Wednesday 8 May 2024

Heavy Metals

 Over the weekend I did the first trackday of the year in my Caterham. It was quite a big deal for me because it's the first time the car has been used hard since my friends and I had then engine out to change the clutch. We've also rebuilt the cooling system and some of the rear suspension. It all worked like a charm.

Unfortunately during the day a badly maintained Radical sprayed my car with oil. It didn't seem to cause any problems and we wiped the worst of it off. The next day I washed the paintwork, but when I checked over the car the front brakes seem to have been badly contaminated. There was a greasy, rusty residue on the inside of the disks and the pads seemed oddly "crumbly" when I tried to clean them. All of which is to say that I needed to buy a new set of front brake pads.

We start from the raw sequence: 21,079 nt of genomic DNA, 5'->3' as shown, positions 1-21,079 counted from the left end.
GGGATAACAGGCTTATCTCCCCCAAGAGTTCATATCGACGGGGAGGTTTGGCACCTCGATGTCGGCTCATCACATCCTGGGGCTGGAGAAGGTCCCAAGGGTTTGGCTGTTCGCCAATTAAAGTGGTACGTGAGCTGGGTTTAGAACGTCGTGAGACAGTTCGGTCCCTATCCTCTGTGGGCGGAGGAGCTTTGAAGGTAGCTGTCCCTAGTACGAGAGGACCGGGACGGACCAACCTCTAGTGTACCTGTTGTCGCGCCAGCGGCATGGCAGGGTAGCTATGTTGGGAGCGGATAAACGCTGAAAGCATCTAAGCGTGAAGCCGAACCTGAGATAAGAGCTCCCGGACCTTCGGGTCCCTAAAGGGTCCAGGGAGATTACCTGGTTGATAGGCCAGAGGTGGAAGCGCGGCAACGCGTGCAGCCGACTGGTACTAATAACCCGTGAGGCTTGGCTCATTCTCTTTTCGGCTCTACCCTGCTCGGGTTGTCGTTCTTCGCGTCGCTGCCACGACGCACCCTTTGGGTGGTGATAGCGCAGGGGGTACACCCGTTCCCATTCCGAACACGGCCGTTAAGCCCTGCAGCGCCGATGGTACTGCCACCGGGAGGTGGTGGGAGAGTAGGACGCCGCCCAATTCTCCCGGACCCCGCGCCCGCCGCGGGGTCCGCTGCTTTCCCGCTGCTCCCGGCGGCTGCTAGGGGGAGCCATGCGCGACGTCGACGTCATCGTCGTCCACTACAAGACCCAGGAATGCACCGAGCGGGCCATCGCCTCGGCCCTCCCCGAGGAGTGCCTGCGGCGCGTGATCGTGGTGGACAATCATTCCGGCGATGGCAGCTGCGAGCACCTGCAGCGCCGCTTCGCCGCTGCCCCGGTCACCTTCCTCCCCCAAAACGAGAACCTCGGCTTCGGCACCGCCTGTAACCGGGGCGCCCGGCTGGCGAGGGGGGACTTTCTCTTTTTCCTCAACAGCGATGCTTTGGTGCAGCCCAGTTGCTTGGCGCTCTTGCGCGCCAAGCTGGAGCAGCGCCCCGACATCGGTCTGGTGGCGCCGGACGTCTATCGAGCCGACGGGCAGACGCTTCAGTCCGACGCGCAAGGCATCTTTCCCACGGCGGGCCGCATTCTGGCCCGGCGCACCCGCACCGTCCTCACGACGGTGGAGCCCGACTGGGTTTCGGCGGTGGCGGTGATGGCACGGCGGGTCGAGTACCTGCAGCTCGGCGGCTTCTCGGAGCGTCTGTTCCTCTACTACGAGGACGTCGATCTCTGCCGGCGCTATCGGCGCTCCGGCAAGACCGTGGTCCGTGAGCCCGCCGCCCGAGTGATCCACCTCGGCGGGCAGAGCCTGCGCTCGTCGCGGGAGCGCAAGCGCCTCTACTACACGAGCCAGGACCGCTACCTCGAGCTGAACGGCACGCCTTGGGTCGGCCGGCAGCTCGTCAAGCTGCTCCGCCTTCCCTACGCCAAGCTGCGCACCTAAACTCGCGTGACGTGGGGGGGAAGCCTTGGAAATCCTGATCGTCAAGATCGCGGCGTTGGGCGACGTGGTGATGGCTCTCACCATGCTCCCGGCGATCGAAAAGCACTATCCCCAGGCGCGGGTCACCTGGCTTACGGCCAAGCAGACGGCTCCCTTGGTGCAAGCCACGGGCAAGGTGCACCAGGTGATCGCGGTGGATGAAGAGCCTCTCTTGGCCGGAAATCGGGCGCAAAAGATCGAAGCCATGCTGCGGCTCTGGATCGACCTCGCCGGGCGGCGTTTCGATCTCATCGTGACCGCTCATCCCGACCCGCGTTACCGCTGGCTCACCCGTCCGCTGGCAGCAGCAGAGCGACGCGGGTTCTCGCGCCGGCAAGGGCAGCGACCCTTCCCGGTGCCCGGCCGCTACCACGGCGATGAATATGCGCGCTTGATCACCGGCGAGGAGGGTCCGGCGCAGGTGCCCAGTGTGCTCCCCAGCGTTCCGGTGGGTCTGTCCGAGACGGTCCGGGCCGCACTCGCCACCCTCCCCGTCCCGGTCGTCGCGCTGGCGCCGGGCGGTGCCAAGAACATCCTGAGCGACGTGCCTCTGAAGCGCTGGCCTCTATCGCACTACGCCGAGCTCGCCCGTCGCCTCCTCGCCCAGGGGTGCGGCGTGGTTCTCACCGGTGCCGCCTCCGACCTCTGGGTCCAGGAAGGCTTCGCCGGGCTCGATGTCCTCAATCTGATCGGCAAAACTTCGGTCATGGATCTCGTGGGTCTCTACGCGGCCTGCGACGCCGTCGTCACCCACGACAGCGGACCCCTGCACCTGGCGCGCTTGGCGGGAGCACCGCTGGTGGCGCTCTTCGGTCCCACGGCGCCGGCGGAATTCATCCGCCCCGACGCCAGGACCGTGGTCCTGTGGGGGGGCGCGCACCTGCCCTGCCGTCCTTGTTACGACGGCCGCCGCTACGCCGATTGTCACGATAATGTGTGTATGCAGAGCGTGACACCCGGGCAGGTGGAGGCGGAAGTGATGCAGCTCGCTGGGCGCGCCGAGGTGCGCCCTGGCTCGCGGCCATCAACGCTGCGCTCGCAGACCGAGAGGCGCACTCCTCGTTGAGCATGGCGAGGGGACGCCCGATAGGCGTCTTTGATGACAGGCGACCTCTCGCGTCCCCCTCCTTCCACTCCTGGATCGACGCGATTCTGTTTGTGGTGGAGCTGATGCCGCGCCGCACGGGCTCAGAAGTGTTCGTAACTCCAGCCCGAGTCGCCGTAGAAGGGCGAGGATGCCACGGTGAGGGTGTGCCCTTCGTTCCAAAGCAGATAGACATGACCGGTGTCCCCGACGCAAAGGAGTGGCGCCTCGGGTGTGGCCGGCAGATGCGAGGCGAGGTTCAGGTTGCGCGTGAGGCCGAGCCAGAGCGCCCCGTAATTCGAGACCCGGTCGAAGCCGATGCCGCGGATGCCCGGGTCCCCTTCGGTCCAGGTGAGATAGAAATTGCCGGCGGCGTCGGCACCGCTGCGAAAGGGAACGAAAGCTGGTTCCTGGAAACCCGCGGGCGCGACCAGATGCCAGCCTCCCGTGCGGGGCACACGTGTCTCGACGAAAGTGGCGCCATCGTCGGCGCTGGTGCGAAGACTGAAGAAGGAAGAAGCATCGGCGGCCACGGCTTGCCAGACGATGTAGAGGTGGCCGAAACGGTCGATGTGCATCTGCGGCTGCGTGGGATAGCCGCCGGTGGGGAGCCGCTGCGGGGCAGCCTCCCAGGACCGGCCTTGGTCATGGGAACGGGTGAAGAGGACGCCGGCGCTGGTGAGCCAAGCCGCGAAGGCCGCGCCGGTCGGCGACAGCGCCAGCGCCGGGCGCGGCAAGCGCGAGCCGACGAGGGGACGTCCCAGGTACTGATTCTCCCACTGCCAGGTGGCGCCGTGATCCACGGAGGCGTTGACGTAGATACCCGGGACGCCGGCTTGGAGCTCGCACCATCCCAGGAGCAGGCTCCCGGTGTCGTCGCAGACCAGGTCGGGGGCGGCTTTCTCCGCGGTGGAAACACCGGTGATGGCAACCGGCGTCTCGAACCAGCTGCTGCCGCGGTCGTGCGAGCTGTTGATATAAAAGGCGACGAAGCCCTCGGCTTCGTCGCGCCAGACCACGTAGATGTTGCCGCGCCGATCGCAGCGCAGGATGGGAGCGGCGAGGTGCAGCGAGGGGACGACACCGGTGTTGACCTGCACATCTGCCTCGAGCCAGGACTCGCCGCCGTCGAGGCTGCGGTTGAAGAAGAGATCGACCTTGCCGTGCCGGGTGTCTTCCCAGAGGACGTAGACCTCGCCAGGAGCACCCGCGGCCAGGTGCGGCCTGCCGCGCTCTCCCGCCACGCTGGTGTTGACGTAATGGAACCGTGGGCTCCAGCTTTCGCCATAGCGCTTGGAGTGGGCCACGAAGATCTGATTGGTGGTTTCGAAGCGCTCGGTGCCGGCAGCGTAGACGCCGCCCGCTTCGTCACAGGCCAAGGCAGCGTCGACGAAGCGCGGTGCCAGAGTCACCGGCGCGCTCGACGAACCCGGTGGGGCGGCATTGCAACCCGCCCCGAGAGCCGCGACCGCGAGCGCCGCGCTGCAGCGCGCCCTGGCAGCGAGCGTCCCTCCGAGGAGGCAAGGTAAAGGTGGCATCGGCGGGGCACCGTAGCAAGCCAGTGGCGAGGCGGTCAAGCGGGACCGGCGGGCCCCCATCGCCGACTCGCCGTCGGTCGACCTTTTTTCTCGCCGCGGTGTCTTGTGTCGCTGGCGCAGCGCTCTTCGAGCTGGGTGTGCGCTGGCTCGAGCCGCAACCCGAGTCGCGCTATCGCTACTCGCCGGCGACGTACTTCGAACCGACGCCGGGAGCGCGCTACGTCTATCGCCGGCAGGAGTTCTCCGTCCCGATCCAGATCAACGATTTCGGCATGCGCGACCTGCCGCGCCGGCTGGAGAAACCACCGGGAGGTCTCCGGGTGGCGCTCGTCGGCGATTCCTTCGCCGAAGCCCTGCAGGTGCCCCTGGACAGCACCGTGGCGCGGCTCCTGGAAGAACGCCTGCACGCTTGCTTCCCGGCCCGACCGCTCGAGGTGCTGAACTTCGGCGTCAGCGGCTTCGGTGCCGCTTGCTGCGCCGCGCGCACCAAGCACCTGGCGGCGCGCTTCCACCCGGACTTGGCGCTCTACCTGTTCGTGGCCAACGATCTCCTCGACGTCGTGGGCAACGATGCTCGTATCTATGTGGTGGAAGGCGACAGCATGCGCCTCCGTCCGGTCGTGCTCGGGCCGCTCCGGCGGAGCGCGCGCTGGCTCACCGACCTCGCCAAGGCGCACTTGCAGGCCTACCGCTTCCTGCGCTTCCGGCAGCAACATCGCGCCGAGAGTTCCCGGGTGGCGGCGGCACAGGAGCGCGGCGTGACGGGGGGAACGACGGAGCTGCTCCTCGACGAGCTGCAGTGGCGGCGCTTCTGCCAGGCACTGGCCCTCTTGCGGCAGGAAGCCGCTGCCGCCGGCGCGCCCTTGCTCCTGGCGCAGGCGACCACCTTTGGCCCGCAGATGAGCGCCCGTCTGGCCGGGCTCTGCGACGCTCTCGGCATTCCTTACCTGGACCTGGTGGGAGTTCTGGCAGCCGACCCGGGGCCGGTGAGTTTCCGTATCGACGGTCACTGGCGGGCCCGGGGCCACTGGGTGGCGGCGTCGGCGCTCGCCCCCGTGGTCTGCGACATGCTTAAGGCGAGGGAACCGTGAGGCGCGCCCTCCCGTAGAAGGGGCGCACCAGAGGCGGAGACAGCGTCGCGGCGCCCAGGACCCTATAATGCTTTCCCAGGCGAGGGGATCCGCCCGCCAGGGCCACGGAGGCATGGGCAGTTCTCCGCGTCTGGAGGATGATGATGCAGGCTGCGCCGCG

Environmentalists and bureaucrats can spoil all kinds of thinks that I like. We can't have proper solder any more, so all our appliances go wrong and get thrown away. We can't have low temperature silver-solder any more, we can't have real creosote, naptha, absinthe, and codeine is always cut with something.

Over the years I have discovered my favourite brake friction material. It's made by Mintex, it offers excellent braking and thermal performance on a car as light as mine, it doesn't produce a huge amount of dust or chew up the disks too badly, and it offers a good balance of cost and longevity. Although it is a bit squeaky. Back in the day it used to meet the basic European standards. For the last couple of years it's been marked "Not for Road Use". Now it's no longer available and has been replaced by a less poisonous, less polluting compound. I can only image it'll be inferior.

Richard "Farewell Mintex M1144" B

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